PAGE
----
Do you think your Mac laptop is bulletproof for malware? Unfortunately, many Mac owners believe in this delusion. Throughout much less malware exists for Mac than for Windows, Apple production can be vulnerable too. Recent research has found a new kind of ransomware especially created to attack Mac computers. Actually, it’s much more dangerous than just ransomware. In reality, it’s a multipurpose weapon made to steal, spy and encrypt/destroy data on Macs. It’s named ThiefQuest.

How it harms

Sure enough, like any ransomware, ThiefQuest encrypts files on the infected laptops depriving users from access to their data. But in addition to that, it has a bunch of other malicious capabilities. Among the most dangerous of them is the ability to steal files and send them to attackers’ servers before encrypting. More of that, ThiefQuest looks through the system files in search of passwords, cryptocurrency wallets and other financial information.

But that’s not all. ThiefQuest includes a keylogger that intercepts keystrokes to steal value information like credentials and bank card numbers while the victim is typing. And even more, the cunning malware installs a backdoor into the victim’s machine thus making it persistently infected and bringing it under constant control of the attackers. That gives us the right to call ThiefQuest a multipurpose malware that includes various methods of harming victims’ computers — a tool to spy and demand a ransom.

Interesting, that this combination looks rather strange because those purposes are rarely seen in one piece of malware, and there is a solid reason for that. Spyware and backdoors usually aimed at hiding themselves as long and much as possible, because they are supposed to work covertly. Unlikely, ransomware is aimed to claim its presence right after encrypting the files on the victim’s machine to extort ransom.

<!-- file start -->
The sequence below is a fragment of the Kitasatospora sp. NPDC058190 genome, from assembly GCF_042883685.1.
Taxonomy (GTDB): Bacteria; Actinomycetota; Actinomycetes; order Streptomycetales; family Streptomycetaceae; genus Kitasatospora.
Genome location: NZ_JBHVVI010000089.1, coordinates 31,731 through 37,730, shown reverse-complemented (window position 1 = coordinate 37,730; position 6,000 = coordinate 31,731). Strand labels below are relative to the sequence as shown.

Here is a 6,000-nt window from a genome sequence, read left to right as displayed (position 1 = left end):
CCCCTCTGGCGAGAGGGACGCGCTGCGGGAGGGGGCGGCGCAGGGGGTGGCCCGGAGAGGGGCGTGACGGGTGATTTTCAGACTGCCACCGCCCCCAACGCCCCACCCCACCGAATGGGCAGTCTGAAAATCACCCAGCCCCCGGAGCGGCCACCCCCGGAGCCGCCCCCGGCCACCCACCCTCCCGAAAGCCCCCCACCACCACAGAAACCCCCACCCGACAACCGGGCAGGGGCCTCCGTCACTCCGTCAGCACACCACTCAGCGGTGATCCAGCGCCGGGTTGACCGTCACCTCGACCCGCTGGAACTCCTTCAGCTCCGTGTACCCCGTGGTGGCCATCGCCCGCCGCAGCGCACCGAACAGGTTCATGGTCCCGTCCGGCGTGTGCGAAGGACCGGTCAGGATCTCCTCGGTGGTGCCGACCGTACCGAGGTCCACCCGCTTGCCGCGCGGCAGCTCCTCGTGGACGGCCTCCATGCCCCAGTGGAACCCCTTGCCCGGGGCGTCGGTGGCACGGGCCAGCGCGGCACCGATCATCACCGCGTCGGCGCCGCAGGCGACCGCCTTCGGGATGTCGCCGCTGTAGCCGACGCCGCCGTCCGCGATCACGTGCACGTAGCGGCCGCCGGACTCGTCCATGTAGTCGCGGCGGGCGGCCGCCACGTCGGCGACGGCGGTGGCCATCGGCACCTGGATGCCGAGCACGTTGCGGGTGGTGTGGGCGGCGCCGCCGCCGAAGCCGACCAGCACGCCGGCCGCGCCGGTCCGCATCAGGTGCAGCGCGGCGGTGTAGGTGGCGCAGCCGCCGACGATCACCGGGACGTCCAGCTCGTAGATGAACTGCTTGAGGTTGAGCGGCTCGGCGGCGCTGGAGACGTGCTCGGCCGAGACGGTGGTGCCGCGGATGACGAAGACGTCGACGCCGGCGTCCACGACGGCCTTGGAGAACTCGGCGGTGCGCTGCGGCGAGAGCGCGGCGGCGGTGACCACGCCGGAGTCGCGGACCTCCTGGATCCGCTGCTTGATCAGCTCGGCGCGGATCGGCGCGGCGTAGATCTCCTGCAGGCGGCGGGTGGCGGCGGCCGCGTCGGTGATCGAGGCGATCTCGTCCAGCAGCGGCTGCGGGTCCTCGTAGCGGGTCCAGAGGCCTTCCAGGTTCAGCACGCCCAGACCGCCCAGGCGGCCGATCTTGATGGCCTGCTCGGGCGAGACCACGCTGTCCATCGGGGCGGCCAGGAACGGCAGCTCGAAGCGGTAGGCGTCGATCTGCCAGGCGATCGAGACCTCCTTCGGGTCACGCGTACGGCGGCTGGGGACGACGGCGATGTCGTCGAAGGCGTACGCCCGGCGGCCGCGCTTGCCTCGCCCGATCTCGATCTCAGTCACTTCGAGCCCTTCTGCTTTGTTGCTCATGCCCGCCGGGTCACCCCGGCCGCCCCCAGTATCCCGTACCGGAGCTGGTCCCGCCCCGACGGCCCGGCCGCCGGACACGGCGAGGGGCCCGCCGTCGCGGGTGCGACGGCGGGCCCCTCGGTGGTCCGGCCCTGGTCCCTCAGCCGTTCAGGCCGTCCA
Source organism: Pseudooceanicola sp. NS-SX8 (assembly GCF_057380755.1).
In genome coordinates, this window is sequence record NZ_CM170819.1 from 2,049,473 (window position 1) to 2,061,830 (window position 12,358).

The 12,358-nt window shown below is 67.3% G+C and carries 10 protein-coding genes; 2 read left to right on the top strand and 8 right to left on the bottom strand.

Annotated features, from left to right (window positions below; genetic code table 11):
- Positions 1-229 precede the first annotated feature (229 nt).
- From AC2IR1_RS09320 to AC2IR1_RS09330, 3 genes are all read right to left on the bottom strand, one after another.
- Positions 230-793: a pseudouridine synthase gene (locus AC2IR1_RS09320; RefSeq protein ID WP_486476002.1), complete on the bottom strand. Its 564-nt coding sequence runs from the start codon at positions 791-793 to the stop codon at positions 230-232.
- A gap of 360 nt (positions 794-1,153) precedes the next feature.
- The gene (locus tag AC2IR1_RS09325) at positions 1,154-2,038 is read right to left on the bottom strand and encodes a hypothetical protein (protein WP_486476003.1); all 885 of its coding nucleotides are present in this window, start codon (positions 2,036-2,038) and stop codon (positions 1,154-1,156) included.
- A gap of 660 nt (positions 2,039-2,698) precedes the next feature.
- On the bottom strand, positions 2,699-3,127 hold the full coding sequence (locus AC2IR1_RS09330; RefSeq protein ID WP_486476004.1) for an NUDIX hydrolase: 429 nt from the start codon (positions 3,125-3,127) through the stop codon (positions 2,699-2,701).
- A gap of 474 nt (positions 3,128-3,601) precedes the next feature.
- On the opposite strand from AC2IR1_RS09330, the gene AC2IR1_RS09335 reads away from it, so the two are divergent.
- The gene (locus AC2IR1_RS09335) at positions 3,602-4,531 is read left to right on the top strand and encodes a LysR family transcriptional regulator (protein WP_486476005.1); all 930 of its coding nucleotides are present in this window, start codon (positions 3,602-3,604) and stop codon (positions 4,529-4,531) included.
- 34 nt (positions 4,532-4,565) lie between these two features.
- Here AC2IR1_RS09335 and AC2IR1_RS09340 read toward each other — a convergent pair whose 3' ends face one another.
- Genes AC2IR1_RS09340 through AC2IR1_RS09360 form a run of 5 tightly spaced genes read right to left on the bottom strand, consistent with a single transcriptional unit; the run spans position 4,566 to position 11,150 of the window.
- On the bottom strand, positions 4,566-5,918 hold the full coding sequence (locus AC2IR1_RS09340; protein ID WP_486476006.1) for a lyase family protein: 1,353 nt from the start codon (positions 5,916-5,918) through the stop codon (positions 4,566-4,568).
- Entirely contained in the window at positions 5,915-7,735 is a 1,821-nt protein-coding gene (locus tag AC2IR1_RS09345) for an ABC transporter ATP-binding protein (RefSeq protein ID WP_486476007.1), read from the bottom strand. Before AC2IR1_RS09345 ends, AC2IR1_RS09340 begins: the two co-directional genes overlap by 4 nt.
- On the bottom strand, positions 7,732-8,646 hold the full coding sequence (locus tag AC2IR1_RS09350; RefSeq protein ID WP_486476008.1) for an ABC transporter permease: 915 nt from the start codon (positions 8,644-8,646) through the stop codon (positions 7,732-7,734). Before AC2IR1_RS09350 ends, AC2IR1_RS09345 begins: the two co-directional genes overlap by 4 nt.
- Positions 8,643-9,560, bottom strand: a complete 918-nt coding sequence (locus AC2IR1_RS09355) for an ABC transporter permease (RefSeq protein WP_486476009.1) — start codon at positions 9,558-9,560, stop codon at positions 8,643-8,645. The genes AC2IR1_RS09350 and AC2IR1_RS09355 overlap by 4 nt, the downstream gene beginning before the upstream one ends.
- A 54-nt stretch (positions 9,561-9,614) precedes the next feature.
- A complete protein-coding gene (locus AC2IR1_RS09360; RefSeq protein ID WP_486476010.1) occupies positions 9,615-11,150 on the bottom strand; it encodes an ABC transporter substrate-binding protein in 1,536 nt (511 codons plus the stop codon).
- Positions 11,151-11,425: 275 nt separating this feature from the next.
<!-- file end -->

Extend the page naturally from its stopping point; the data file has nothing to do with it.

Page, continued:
Another weird thing about the ThiefQuest is that it has typical for ransomware ransom note but did not include an email address or other attackers’ contact for victims to get a key to decrypt files. It has only a bitcoin address in its random note. So, even if we imagine that the victim pays a ransom, how will she be able to get the decryption key while there is no channel for that?

In fact, it looks like an effort to impersonate ransomware, as it was with malware used in the infamous “NonPetya” attack in 2016. When the ransomware encrypts files without supposing a possibility to decrypt them, it should be rather considered as destroying malware or cyber weapon.

But be it a ransomware, spyware or cyber weapon in the first turn, ThiefQuest can cause a big mess to anyone who has tough luck to catch it.

How it spreads

For the moment, ThiefQuest is disseminated via torrents in bundles with pirated software, disguising itself as programs with useful-like names, for example, “Google Software Update”. It does not run automatically but needs a user’s action to run the malicious file and infect a computer.

How to protect from ThiefQuest

Fortunately, the infecting process of this malware is not as sophisticated as malware itself. Firstly, it attacks –at least, for the moment -only those who download and use pirated software. Secondly, its installation process causes a lot of warnings from the Mac OS system. So, to successfully install it a user must persistently ignore all these warnings.

This sounds soothing, but in reality there is no reason to think the situation won’t change in the nearest future. Attacking Macs is an enormously attractive idea for cybercriminals, so an updated version of ThiefQuest may appear soon as well as new, wider methods of its propagation. So, as always, vigilance is essential.

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